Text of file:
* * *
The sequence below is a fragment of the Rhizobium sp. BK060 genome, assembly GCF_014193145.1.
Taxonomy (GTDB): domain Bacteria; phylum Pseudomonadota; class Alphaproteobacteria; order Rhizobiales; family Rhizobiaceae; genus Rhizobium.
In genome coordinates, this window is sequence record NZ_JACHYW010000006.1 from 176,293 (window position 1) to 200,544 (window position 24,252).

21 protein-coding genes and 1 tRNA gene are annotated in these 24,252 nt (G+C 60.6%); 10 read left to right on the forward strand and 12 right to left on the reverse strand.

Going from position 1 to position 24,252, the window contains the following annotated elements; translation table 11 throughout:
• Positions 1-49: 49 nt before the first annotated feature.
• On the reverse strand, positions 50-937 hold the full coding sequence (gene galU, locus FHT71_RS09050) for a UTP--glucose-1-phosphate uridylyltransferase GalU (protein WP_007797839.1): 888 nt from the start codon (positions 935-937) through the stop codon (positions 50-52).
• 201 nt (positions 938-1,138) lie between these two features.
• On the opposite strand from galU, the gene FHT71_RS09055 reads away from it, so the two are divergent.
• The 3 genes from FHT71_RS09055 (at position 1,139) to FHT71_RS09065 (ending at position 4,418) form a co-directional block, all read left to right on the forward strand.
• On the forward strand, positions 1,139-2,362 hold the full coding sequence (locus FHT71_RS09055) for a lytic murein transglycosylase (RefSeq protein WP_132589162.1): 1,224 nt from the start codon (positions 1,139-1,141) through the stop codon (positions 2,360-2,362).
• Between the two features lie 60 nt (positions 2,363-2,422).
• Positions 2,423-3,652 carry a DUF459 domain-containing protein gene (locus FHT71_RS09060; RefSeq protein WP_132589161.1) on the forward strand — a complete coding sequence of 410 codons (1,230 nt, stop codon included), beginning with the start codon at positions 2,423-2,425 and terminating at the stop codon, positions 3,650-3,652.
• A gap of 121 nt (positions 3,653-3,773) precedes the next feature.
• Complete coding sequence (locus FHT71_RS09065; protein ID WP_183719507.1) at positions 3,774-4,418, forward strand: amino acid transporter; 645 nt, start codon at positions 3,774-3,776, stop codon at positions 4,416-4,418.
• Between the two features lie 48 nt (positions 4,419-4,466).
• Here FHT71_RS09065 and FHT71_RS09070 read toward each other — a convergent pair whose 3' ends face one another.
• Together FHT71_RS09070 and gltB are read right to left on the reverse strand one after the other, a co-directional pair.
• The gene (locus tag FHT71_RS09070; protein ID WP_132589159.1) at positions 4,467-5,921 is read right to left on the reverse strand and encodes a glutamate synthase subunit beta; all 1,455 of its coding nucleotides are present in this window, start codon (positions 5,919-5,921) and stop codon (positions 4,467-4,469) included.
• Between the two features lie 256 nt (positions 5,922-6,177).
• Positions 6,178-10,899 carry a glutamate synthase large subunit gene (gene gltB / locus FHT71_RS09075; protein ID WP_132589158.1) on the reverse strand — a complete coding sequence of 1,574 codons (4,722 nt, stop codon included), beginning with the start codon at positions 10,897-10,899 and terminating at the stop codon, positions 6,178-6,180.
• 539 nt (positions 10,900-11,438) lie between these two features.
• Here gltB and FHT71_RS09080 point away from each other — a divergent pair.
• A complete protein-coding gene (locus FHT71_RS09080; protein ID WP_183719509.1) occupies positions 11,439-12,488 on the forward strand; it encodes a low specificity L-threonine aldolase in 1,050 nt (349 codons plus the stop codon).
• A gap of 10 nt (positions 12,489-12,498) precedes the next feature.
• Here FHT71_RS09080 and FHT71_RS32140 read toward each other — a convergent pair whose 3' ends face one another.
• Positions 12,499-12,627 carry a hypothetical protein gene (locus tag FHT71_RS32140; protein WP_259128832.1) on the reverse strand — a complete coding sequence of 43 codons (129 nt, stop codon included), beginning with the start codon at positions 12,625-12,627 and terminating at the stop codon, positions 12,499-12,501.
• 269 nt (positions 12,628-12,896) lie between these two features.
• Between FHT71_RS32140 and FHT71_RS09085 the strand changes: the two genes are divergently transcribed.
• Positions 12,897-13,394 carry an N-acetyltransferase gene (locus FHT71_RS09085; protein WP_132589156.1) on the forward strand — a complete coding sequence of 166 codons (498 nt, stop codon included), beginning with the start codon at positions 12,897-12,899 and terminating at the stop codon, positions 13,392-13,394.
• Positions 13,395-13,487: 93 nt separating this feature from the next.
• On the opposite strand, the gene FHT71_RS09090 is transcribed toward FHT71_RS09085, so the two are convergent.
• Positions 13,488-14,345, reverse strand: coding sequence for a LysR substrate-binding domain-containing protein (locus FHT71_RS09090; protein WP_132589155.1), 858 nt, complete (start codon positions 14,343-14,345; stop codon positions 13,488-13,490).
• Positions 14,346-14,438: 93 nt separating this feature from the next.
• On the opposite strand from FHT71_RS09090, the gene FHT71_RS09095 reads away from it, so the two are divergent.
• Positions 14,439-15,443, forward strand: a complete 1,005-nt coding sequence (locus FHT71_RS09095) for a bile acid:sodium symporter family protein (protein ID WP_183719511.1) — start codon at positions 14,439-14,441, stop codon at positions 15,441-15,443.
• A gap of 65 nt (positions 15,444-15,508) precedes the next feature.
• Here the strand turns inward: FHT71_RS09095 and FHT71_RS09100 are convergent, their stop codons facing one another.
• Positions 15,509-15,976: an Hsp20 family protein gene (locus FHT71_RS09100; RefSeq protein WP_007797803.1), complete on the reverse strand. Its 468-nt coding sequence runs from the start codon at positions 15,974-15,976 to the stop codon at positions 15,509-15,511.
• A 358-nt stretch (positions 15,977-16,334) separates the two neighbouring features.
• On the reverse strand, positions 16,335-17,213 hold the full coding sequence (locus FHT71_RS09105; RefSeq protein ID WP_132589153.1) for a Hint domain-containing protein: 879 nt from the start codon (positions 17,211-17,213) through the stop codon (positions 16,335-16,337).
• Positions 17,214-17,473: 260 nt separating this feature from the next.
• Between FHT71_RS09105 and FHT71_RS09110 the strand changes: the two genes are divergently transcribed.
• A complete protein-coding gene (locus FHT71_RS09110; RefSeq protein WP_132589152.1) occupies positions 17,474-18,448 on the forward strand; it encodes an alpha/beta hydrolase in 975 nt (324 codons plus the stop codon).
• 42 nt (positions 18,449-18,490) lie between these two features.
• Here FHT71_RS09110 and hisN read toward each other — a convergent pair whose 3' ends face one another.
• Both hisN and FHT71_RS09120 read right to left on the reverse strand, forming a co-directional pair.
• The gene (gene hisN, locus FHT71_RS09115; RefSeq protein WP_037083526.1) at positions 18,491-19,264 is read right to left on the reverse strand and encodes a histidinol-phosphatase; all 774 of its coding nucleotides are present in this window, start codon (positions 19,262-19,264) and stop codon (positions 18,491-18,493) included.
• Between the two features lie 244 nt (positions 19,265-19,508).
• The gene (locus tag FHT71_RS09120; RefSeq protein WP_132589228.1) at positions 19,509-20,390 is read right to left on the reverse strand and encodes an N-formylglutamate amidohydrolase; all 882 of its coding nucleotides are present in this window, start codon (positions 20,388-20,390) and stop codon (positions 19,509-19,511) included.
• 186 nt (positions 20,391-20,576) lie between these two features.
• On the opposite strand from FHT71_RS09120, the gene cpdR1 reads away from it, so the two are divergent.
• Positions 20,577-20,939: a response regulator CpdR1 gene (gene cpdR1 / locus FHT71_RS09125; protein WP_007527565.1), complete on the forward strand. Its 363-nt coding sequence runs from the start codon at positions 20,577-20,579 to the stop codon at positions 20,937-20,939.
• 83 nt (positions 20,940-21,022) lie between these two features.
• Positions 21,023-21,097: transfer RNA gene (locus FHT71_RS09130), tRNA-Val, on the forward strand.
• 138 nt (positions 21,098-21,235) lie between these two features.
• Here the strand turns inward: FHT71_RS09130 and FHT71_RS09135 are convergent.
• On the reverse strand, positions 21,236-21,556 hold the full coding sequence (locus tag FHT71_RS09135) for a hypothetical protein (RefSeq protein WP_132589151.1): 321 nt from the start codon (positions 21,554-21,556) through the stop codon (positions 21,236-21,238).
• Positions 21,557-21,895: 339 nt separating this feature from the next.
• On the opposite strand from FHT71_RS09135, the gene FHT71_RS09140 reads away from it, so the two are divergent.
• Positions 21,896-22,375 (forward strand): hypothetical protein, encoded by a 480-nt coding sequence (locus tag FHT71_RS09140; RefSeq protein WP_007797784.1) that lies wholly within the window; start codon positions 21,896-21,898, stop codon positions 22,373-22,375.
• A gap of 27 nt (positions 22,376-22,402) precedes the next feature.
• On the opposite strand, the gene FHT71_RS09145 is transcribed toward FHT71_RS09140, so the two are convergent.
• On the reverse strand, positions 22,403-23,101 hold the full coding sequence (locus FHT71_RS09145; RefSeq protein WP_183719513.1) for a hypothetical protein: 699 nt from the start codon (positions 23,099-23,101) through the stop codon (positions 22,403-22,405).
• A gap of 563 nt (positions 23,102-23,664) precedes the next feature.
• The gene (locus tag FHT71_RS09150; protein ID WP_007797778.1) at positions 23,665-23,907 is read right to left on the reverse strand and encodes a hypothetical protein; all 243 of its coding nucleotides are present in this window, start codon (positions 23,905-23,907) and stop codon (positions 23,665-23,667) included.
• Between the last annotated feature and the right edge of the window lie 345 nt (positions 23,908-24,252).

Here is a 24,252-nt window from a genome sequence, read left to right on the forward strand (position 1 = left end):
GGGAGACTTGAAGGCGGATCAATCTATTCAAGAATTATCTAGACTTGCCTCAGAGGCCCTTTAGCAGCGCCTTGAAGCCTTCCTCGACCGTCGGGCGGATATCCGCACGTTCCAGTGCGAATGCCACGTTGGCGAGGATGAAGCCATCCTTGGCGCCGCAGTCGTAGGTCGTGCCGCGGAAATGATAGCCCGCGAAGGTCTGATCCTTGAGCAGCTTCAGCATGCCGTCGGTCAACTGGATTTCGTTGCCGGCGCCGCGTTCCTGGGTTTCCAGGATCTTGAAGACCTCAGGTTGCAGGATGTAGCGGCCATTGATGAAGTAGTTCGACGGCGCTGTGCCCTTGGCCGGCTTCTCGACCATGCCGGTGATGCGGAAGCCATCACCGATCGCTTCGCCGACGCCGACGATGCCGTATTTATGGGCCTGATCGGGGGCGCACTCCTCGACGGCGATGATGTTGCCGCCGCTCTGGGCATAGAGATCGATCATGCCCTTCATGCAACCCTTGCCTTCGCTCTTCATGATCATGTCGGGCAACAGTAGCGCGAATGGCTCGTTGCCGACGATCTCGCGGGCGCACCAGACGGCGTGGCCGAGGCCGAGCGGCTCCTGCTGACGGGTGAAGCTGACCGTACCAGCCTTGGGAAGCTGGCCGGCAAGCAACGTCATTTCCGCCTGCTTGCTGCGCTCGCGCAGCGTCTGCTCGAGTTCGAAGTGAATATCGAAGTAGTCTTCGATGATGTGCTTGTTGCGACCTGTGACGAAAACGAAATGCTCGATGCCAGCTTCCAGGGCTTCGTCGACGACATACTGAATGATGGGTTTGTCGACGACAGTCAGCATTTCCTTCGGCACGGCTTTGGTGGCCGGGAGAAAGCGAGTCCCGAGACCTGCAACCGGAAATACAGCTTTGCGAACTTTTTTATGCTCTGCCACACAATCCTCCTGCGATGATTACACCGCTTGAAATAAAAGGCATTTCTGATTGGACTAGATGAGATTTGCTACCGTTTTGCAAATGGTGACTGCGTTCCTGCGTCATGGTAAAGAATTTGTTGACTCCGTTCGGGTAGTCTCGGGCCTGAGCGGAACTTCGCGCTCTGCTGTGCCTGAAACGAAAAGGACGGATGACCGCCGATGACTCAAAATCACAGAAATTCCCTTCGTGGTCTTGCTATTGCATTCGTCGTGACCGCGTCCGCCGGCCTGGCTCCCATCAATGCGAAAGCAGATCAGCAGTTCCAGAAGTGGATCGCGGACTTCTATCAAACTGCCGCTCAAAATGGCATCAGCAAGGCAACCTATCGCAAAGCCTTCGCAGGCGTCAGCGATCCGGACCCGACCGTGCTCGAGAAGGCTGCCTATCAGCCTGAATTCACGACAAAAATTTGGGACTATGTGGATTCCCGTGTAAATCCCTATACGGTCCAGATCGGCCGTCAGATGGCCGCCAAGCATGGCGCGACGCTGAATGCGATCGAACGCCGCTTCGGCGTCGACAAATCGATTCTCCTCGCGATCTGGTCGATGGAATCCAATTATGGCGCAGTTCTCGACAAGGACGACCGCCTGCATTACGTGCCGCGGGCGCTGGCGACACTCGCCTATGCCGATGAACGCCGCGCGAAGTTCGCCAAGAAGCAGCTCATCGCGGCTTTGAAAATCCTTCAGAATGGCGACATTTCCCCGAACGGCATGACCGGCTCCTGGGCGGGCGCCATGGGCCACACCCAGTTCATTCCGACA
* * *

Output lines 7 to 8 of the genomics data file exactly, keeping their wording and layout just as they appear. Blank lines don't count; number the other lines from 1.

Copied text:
• On the reverse strand, positions 50-937 hold the full coding sequence (gene galU, locus FHT71_RS09050) for a UTP--glucose-1-phosphate uridylyltransferase GalU (protein WP_007797839.1): 888 nt from the start codon (positions 935-937) through the stop codon (positions 50-52).
• 201 nt (positions 938-1,138) lie between these two features.